Attachment Theory: Developing Attachment Relationships In psychology, peoples’ mental processes and behaviors are studied in order to assist in gaining a greater knowledge of individuals, the reasons behind their actions and the human mind. One of the most integral parts of the puzzle that impacts on development is early childhood attachment. Much research and theories have been dedicated to this particular area of psychology as it is believed that our experiences as young children help shape and mold our characteristics and interpersonal relationships later on in life. John Bowlby, also known as the founder of attachment theory, created a theory based on four phases of attachment. Likewise, Mary Ainsworth has contributed her “strange situation” in order to measure the quality of attachment and developed different categories that describe various levels of attachment between child and caregiver.
It highlights the important concepts of the theory, its chief tenets and its application during the early childhood relationships. Then, the essay goes on to examine the ways in which knowledge and understanding of the theory help social workers to promote and safeguard the welfare of children. The examination mainly focuses on how the attachment theory can help social workers in assessing, intervening, examining the causes of child abuse and how children are looked after. Theory of attachment Attachment theory is the strongest theoretical influence in modern-day studies of infant-parent relationships. John Bowlby was the first exponent of the theory.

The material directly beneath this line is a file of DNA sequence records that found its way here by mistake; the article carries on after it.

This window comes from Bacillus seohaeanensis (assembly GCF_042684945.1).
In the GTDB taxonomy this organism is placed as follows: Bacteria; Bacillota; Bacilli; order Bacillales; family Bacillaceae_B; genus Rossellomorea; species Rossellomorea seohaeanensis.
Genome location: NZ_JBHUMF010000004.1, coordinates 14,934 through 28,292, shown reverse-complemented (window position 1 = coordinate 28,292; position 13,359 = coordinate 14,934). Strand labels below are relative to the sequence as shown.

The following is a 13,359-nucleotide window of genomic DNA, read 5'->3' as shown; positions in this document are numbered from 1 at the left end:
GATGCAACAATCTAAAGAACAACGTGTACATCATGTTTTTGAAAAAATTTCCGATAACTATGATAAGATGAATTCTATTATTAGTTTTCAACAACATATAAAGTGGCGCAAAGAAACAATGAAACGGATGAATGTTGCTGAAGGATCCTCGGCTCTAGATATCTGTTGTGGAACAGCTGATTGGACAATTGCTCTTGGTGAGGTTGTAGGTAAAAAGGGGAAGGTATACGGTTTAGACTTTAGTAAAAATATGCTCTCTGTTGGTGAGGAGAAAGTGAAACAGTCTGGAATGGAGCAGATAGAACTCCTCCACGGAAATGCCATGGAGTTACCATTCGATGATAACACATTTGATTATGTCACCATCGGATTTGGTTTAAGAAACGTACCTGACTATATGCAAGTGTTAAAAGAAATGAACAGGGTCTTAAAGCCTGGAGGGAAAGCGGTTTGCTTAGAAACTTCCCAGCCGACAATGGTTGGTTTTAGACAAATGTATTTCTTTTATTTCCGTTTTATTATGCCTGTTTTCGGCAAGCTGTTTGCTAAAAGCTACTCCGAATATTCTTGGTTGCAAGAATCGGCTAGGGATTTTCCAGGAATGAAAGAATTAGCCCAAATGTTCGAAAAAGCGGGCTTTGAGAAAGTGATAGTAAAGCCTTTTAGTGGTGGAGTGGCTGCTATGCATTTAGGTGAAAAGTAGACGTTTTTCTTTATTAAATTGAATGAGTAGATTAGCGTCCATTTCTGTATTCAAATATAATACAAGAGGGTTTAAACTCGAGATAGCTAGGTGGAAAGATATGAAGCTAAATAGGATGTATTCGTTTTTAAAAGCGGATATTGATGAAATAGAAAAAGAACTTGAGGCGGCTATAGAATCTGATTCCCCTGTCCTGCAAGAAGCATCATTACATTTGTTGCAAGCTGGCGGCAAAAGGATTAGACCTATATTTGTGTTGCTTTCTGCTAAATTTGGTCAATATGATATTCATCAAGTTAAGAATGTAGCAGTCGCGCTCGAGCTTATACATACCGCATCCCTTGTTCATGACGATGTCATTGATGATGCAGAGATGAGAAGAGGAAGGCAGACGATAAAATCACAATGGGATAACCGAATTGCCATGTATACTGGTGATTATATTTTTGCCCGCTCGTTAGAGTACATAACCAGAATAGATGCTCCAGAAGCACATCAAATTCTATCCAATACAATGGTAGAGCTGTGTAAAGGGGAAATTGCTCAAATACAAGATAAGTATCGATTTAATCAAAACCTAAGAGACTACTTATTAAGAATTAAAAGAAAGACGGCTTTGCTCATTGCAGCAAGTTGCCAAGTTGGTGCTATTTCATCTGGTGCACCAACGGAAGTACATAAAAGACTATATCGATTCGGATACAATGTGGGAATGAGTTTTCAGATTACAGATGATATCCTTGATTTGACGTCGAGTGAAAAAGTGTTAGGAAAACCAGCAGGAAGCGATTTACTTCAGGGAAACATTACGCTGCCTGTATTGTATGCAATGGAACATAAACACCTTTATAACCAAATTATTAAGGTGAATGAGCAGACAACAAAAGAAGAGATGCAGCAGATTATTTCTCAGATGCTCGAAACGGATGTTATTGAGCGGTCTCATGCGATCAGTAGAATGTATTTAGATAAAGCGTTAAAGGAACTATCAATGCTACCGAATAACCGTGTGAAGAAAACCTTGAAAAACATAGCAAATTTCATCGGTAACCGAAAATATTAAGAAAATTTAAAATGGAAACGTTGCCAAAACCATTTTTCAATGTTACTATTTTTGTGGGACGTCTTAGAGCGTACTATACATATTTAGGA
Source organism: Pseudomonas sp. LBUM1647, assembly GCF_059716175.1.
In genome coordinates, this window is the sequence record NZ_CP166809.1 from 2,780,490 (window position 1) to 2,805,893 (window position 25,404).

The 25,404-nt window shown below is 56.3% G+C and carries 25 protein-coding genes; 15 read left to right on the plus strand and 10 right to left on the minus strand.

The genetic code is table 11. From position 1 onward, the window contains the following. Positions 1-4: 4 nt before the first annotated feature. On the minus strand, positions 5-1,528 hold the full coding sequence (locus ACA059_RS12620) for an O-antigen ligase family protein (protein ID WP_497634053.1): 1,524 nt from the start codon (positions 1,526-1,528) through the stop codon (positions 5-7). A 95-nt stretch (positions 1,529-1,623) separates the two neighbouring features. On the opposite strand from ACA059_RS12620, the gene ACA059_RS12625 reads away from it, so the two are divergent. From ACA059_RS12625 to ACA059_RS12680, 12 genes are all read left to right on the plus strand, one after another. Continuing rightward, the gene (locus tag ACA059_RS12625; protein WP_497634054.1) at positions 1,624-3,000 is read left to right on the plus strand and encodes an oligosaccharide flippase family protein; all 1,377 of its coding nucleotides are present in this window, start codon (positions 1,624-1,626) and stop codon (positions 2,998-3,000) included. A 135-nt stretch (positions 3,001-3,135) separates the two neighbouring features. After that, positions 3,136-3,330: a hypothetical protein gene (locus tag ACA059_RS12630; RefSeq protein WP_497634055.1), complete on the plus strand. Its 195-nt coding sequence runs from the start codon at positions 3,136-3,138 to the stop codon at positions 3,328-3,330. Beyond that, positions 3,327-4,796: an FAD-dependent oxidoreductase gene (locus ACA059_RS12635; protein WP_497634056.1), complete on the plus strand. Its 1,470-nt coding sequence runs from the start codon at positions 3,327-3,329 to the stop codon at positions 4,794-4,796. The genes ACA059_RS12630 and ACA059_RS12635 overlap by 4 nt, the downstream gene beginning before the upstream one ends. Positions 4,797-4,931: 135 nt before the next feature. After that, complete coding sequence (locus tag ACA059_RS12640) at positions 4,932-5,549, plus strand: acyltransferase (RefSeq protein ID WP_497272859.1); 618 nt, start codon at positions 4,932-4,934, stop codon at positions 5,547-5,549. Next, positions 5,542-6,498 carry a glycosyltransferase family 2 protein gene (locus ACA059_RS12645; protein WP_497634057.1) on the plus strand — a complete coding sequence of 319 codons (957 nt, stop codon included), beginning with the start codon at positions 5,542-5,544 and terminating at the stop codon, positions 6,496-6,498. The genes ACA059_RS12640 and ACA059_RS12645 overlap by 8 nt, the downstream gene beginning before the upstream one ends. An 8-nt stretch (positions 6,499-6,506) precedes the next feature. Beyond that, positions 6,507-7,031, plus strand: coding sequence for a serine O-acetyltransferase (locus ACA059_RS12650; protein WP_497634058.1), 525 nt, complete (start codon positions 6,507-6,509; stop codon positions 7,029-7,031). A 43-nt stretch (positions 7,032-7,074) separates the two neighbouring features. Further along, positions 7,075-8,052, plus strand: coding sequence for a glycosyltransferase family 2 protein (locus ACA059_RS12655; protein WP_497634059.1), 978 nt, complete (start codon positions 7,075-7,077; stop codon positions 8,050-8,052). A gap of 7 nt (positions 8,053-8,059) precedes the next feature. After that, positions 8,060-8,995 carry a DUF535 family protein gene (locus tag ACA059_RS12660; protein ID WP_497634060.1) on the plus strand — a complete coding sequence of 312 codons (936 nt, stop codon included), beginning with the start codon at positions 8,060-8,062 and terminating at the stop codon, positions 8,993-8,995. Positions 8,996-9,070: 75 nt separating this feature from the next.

We are able to teach and understand different ways of conceptual understanding, values, learning, responses, different behaviours and skills. Although there are positives, arguments towards theorists such as Jean piaget’s work and many other theorists there are also debates on weather faults have been made in some of the theories. How we grow and transform in life psychically is not the only aspect of what is needed to be looked at, it is also trying to gain knowledge of somebody’s development however social, emotional and cognitive development play a huge role in this. Beginning with the stage of childhood development has to be key as this is where we first enter the world and begin to learn and develop knowledge. Piaget had given one of the most popular foundations of understanding a child’s development “children are little scientists, who actively construct their knowledge and understanding of the world.” (psychology.about, 2012).
Froebel believed that play makes it possible for children to ‘think flexibly, to adapt what they know and to, try out different possibilities and to reach abstract levels of functioning in a way that is appropriate.’ (Bruce, 2004, p.132). Bruner (1983, p.43) sees play as ‘preparation for the technical and social life that constitutes human culture’. Bruner’s theory gained much popularity in the 1960’s, and with it, his uneasiness of free-flow play and preference for games with rules. This lead to a popularity among followers of Bruner’s work in techniques such as guided play, play tutoring and structured play. Whilst some argue that adult intervention damages children’s play (Bruce 2004, p.135, Kalliala 2004, p.32), in practice it has been seen to be useful to children in some contexts.